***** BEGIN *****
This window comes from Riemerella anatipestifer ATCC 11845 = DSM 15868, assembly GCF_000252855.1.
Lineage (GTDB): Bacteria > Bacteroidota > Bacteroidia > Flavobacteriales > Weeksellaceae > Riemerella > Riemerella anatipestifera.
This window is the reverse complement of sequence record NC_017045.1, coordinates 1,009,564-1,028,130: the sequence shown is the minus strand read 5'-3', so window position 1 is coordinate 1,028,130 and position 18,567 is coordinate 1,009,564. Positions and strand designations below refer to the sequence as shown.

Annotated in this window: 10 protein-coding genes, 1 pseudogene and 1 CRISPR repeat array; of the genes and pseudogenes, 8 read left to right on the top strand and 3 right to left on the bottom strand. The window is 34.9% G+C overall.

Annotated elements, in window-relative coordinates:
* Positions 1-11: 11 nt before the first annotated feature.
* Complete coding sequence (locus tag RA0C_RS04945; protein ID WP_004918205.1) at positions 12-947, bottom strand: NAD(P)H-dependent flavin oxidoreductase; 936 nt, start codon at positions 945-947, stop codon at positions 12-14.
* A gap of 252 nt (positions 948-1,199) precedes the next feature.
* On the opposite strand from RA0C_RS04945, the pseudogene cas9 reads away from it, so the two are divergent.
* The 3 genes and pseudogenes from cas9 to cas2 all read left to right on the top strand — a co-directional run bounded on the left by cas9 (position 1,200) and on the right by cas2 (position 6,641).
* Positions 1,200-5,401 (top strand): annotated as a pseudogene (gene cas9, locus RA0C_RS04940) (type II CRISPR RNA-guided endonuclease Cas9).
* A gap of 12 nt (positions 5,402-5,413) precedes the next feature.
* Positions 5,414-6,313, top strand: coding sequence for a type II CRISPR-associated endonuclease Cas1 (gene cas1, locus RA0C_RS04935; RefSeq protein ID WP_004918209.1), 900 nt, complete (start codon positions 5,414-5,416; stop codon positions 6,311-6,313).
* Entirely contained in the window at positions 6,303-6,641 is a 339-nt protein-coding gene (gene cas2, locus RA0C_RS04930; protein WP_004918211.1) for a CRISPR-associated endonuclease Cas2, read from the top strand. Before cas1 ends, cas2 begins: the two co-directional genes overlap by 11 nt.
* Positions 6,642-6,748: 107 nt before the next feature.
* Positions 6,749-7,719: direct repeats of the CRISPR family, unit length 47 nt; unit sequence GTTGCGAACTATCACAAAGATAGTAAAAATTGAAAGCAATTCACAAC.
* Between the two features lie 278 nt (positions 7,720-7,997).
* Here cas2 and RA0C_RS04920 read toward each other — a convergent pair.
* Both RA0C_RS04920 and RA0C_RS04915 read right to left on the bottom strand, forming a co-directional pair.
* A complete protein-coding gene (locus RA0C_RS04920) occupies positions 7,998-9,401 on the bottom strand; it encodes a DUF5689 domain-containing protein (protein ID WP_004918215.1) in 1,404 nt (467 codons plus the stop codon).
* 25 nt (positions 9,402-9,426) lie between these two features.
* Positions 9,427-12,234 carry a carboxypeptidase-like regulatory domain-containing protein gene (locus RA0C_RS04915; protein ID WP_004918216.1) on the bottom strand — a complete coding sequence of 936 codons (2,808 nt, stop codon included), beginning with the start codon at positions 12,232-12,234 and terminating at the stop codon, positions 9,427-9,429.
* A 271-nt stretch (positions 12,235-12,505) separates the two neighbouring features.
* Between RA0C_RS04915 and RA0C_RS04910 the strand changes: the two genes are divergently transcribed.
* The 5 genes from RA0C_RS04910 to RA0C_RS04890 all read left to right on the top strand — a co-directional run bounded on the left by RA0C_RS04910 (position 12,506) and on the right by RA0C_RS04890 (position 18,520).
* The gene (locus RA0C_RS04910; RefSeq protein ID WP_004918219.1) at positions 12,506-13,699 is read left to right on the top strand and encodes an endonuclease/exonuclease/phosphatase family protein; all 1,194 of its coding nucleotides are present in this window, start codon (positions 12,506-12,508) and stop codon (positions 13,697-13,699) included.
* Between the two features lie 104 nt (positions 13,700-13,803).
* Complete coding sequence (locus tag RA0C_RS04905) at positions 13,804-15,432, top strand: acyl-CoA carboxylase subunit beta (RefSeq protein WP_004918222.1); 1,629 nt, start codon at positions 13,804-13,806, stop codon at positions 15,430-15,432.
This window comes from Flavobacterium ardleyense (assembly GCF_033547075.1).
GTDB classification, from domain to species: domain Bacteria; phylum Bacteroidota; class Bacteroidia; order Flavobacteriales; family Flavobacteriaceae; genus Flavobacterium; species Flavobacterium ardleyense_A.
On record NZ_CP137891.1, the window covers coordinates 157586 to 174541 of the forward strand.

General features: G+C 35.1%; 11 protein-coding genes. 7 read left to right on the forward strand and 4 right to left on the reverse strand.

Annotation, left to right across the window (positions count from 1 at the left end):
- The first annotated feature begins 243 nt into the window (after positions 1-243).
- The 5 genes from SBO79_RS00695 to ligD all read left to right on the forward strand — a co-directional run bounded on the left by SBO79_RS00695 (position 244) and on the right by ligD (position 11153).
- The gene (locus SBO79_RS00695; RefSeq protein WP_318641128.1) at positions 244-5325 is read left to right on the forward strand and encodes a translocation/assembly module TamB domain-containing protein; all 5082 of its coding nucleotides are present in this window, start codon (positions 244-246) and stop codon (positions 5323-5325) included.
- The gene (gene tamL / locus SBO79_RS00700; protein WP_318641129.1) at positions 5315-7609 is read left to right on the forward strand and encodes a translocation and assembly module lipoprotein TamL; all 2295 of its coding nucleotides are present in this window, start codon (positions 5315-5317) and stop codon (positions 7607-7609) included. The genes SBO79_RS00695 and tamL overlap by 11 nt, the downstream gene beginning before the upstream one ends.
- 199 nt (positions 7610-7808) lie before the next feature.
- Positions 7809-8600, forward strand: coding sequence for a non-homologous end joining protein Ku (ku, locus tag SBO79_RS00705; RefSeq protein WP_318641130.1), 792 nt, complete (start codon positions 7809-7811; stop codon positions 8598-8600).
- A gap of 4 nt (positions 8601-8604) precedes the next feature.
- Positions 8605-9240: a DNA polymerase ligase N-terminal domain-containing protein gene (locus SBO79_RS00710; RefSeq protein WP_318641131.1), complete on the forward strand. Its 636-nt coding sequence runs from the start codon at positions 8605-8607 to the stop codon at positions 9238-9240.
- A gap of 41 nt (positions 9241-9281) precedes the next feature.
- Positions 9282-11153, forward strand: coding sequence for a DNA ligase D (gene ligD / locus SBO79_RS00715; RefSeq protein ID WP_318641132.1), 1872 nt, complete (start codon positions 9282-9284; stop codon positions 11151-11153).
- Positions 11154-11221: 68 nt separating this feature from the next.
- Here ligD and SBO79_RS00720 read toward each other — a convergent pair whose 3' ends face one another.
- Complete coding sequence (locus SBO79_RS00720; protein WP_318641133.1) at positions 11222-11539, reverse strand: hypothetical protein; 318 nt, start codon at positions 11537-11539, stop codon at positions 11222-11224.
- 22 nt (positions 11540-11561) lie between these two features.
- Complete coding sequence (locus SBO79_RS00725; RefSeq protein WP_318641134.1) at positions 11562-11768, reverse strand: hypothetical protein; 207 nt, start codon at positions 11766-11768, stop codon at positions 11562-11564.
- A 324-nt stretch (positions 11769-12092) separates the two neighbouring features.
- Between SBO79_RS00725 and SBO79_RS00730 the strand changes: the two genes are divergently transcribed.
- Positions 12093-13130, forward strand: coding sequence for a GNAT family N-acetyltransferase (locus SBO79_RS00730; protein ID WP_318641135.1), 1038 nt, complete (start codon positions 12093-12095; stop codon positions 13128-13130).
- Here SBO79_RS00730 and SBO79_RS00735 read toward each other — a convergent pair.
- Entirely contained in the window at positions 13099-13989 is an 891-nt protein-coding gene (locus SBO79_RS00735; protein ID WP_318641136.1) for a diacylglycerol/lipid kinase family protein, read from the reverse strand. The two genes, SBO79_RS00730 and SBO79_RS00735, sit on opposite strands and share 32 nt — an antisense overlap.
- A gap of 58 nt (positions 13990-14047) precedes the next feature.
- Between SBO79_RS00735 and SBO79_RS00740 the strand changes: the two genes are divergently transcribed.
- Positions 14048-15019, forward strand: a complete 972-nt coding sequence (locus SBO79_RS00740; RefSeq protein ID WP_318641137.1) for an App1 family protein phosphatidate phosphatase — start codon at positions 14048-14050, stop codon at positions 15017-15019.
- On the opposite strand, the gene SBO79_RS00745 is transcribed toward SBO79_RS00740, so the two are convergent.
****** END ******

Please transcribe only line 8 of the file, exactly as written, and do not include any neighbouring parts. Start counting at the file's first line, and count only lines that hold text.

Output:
* A gap of 252 nt (positions 948-1,199) precedes the next feature.